Netflix Set-top Box to Allow for Legal Movie Downloads Off Your Computer

Read Content Producer Jason Cangialosi’s preview of the Netflix Set-top Box.

Now, is it really fair that Blockbuster is having so many problems competing with Netflix? Technically speaking, their online DVD rental services cost about the same amount, movies are delivered in about the same amount of time, and Blockbuster actually rents games online in addition to their DVD’s which Netflix does not. Going down the line comparing Netflix vs. Blockbuster, it seems like Blockbuster should be doing extremely well.

Fair or not, Netflix has a serious advantage over Blockbuster. Their member base is at more than 3 million subscribers, and they’re about to one-up the competition in a fantastic way: movies delivered overnight directly to a box attached to your television.

VP of original programming, Eric Besner revealed the plan, noting that the business model is still being ironed out but some things are pretty sure. One of the “pretty sure” things is the way that the Netflix movie set-top box will work (reportedly – it’s not been released yet).

Members will continue to pay a flat fee for their subscription service in return for movies that are downloaded to their home television. The fee for current services starts at $5.99, and goes up depending on the plan you choose – the most premium plan allows you to take out an unlimited number of movies every single month.

Instead of waiting the 3-5 days on a DVD to come in the mail, though, Netflix users have even more ease. The movies in your queue (up to the number allowed by your subscription plan) are downloaded overnight to the Netflix box and all you have to do is choose which movie you want to watch from the list plugged right into your TV.

No more walking to the mailbox to pick up and return your DVDs – which is really cool in itself – you will now be able to plop right down on your couch and bask in all the movie goodness. When you’re done with a movie, you just add a new one to the online queue at the Netflix website like you do right now.

A box-top model isn’t a revolutionary concept, by any means, but it is certainly a big step towards changing the way that Americans rent, view, and buy their movies and other entertainment.

Recently Nielsen Analytics performed a panel survey that studied how the availability of ABC TV shows on iTunes affected the audience of shows on ABC. Larry Gerbrandt, senior VP and general manager of Nielsen Analytics, said that being able to download the shows has definitely not hurt ABC’s market share – in fact, they’re getting more viewers for their shows than ever before.

Disney senior VP and general manager of PayTV, Dan Cohen, said that they clocked 11 million streams (or views) of the four ABC shows it put online in May. One month, eleven million users. That’s pretty amazing for an experiment, and it goes towards boosting Netflix’s confidence in their new business idea.

Online Movie Rental Competition on the Horizon

Fantastic idea or not, though, Netflix is about to face some serious competition and will want to get this show on the road quickly. The company is currently estimating that the box movie service should be available by the end of the year – but following closely on their heels are Internet giants Amazon and YouTube.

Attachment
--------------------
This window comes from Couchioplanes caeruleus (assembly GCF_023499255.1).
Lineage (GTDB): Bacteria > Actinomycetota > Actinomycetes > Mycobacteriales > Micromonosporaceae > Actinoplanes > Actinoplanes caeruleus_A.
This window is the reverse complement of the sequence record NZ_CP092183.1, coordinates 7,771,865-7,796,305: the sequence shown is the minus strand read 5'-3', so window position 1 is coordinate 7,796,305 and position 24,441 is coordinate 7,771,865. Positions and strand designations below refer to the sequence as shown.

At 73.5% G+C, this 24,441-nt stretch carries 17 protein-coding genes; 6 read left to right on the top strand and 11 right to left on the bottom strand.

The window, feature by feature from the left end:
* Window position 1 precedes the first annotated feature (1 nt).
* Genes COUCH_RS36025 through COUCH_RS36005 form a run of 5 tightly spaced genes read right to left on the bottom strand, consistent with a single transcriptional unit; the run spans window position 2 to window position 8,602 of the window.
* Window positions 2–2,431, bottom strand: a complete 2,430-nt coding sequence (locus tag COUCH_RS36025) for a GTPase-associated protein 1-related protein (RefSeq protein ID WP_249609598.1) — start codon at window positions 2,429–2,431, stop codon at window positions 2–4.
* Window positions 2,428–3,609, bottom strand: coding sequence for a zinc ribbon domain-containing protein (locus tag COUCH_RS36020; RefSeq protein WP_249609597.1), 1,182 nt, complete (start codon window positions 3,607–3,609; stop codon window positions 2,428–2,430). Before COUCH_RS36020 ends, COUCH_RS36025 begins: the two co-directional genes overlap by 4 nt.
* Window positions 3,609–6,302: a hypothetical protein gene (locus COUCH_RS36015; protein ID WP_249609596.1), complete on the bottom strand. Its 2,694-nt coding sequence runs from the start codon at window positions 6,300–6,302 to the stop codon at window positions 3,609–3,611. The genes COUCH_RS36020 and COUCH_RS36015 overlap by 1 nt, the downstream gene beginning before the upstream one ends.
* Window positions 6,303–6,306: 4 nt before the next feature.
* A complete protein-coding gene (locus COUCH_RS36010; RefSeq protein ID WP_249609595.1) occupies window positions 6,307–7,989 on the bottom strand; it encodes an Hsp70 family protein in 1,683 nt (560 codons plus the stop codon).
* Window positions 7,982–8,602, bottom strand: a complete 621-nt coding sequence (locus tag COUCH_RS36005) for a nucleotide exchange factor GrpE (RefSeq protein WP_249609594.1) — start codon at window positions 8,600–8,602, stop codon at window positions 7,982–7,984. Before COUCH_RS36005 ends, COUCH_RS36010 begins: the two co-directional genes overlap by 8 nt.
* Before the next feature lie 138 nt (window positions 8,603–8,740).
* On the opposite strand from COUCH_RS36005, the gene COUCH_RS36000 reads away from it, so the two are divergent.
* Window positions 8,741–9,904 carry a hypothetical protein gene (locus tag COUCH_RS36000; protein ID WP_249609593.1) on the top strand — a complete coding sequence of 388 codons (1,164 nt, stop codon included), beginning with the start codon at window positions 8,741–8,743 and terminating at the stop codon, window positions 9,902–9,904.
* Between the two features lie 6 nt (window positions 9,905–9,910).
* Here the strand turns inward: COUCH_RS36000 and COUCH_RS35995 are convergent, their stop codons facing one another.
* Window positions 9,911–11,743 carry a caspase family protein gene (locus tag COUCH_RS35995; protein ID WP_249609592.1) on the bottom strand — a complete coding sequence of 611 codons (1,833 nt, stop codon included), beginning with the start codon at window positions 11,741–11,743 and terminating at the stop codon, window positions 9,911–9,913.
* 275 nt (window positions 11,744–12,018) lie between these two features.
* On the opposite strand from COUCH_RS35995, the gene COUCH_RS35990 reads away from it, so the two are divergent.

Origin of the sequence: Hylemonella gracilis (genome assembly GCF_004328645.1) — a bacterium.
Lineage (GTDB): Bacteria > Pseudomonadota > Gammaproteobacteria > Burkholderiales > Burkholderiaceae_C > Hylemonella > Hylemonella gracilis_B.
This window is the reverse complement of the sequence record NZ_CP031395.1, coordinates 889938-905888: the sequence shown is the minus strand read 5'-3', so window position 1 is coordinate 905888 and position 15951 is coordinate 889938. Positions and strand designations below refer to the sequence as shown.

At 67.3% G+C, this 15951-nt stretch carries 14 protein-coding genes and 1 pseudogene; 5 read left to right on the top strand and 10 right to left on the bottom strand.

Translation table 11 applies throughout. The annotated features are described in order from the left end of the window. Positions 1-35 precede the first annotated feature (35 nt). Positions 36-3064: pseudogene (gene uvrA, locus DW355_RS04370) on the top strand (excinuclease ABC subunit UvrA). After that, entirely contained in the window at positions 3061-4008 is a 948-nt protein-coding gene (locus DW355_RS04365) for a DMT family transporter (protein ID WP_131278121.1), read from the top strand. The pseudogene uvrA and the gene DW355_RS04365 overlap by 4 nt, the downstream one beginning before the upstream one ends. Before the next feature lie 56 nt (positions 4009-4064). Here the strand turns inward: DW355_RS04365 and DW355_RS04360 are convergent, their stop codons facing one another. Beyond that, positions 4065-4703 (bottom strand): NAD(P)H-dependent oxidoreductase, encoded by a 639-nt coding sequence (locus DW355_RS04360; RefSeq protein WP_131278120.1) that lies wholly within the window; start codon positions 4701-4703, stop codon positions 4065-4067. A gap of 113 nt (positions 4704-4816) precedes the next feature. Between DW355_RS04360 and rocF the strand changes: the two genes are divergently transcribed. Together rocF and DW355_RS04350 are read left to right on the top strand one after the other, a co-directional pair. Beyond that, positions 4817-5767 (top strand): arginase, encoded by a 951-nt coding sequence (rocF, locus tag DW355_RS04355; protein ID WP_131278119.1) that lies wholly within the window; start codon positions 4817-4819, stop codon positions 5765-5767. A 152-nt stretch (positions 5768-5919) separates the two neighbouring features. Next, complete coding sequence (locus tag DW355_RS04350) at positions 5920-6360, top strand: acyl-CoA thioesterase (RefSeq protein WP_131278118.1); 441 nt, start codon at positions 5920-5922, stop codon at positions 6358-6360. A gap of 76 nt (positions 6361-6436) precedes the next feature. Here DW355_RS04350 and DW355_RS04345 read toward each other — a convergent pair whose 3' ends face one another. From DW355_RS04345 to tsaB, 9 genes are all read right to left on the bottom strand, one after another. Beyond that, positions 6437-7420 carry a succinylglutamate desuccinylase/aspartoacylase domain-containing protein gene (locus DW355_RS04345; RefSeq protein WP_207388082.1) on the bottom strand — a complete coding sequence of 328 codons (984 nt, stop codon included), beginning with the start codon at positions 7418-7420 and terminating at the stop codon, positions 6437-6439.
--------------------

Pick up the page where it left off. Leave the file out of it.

Right now, there is something of an Internet Urban Legend going on about Amazon and what is being called the “Unbox”. Documents are quickly papering the digital walls indicating that Amazon is pretty close to unveiling Amazon Unbox Video and fiercely compete with YouTube, Grouper, Google Video and âÂ?¦ you guessed it, Netflix.

What will Unbox do?

Amazon customers will be able to purchase or rent videos, TV shows, news programs, sports programs and full films – and they’ll be able to download their purchase immediately to their computers.

Now, do remember the Internet Urban Legend thing I mentioned, because Amazon is remaining officially silent about the entire project � very silent. However, leaked documents (the fuel for our beautiful little urban legend) say that Amazon plans to charge about $2 for television shows and right under $11 for feature films.

Bear Stearns’ analyst Robert Peck has been quoted as saying that “It appears Amazon is close to this long-awaited service, which should boost margins if it gains traction and may ultimately replace any idea of a Netflix type business.”

Ohhhh boy so things are getting fun now! Not only is Blockbuster shuddering at the news that Netflix may be releasing a TV set top box that will download movies overnight, but Netflix themselves might be shuddering at the prospect of Amazon hopping on the legal movie downloads bandwagon.

One of the main selling points that Amazon (maybe!) offers with their Unbox over Netflix is that they only charge customers when they actually order a video. Netflix, on the other hand, continues to charge a flat subscription fee regardless of how quickly their customers can return movies via post âÂ?¦ so weeks can go by between getting a movie, watching it, and returning it. But the customer is still charged – with the Unbox, the customer wouldn’t be.

Since neither of these services have been released yet, speculation will continue to grow until something official is seen. With the fact that

Hollywood studios are growing more comfortable with download distribution (they’re getting great with the piracy controls), services like these are likely to become wildly popular. Downloads create massive savings for movie producers who don’t have to pay the fees for physical DVD goods and rental sites like Netflix don’t have to figure in the cost of shipping.

It looks like the world of entertainment is heating up, and I’m happily enjoying the show!

Read Content Producer Jason Cangialosi’s preview of the Netflix Set-top Box.

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